Totally agree! At meals I am estimating carbs and timing while my husband just dishes up what looks good. And sometimes I am so tired of this process that I don’t really want to bother eating at all. But…I do look forward to my treat day (Saturday after the farmers market at the European-style coffee shop). I manage any spikes with exercise and/or Afrezza and just cut myself some slack. This week even shared a small pizza with a friend for lunch…and ended up taking a brisk walk to deal with the late spike (yum, pepperoni!!!). Overall, this helps my mood, to be mindful of what I eat and to step back from some of the cultural associations with food that can trip me up.

BTW, at diagnosis (I was DKA), they only wanted me to eat 45-60 grams of carbs per meal, plus 2 snacks of 15 carbs each!! What a roller coaster of spikes and lows. Gah! Then I really started hating diabetes (and food and eating and everybody asking me what I could eat, etc.) and thank goodness found the online community and learned about pre-bolusing and reducing carbs and using a CGM!


This is such a good topic. To me, unlimited does not mean feel free to eat so much junk that I then become d limited in other ways. We were *never unlimited in terms of our diet before Samson was diagnosed because I personally don’t think it’s great for humans to feel like they have no limits in terms of food. I think humans evolved in a food restricted environment so the all-you-can-eat-buffet that is modern society is sort of problematic inherently.

I want my kids to have a sense of moderation about food and realize that desserts are “treats” and that they shouldn’t eat junk just because it’s there.
I’m obviously VERY far from that as yet (Samson, as I said yesterday, at mac 'n cheese and ice cream for dinner). But that’s the goal.

So to me the idea of being unlimited means that I shouldn’t deny Samson something that I otherwise wouldn’t if he didn’t have T1D. We try really hard to do that and most of the time we succeed. Occasionally we’ll have just our older son with us and realize we’re not quite there yet. For instance, we go to a froyo place with just our older son and let Zane pull the lever a *touch longer than we would if Samson were there.

But in general I think a good strategy is to aim to eat food for a few reasons: For hunger, nutrition and for pleasure, and try to eliminate eating for other reasons (eating out of boredom, obligation, or guilt). If you eat something and then you feel crummy about it later, that’s the main thing I use as a metric for whether I want to try to pare down that kind of eating. A really delicious dessert that I thoroughly enjoyed RARELY makes me feel that way. Eating a bunch of stale cheddar bunnies because I forgot to carve out time for lunch is pretty much never enjoyable.


You guys are so in my head… I love it. :purple_heart:

@T1Allison your comments about timing meals make total sense to me. I love the concept of intuitive eating/mindful eating, and would love to say I try to incorporate that into my life, but eating around your BG makes it a challenge. Waiting for your BG to be where you want it before eating, eating things you aren’t hungry for because you are dropping, etc. makes your food intake about necessity rather than following your hunger. It’s really interesting. I am making an effort recently to take more of a mindful approach though, and eat when I’m hungry, eat things that taste good AND nourish my body, and enjoy what I’m eating.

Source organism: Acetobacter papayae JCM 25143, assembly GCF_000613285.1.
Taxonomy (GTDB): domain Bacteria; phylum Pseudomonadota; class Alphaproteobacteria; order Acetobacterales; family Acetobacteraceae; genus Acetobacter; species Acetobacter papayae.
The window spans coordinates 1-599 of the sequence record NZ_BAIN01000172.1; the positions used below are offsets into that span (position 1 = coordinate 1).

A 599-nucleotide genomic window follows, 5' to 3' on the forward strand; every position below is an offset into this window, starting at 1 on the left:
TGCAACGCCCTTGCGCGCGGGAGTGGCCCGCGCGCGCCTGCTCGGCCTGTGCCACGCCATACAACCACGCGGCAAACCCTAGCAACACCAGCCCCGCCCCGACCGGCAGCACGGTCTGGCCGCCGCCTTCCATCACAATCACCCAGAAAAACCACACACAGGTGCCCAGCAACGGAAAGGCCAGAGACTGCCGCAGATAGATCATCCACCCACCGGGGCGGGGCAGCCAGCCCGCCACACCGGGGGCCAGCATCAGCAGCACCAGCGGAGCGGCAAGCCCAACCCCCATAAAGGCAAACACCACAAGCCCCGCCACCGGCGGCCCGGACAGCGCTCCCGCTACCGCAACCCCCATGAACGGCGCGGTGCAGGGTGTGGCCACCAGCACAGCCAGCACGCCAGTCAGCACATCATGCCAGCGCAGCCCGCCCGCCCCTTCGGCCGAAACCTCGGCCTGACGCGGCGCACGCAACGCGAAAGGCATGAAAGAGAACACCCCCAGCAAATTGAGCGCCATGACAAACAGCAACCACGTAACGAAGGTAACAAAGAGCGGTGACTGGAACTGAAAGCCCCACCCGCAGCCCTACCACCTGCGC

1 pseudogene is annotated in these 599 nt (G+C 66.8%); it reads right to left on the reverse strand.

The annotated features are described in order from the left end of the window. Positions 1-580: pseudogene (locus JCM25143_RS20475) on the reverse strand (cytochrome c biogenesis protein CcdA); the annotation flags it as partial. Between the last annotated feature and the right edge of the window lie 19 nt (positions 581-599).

And THIS is exactly why I’m working on the mindfulness thing. The stupid peanut butter crackers yesterday really drove home that I need to pay more attention to this. I’m so glad you pointed this out!

And this is where I’m trying to be as well. Before T1d, I never met a soft pretzel with cheese I didn’t like. Is that a nourishing meal? Heck no. Is it really, really tasty on occasion? Yes! But it feels totally off limits to me now. If I really think about it logically, it’s not really much less nutritionally sound than other things I do eat (like pizza, for example). As long as I could manage the spike with insulin reasonably well, there’s probably no harm in trying it occasionally. But it still feels like a total no-no.

There’s a restaurant we frequent with a good appetizer menu. I keep joking with my husband that one day I’m going to bring ALL the insulin and we’re going to share pretzels, fried mac and cheese bites, and nachos. Now that’s something I wouldn’t have even done before diabetes :slight_smile:


There is so much here that speaks to us. I’ll write more later, when it isn’t bedtime. :slight_smile:


There is great discussion here. I want to read all of it and respond, but I am away for the weekend (I saw School of Rock last night) and I don’t have time at the moment. Unfortunately, after a family dinner out last night, I had a roller coaster of a night. I enjoyed the meal, but not the aftermath. It didn’t help that I was sitting in a theatre for 3 hours after the meal. As @Nickyghaleb was talking about, now I feel that I have given myself permission to eat badly for the rest of the weekend. We’ll see how today goes…


I think the problem is that diabetes makes everything harder!

I am non-diabetic, but trust me, I love food and have food issues. If I was to add diabetes to the mix, it would be really rough. It doesn’t help that restricting food makes diabetes management better, but restricting works for some period of time for most people, but usually doesn’t work forever, when life and stress are added to the mix.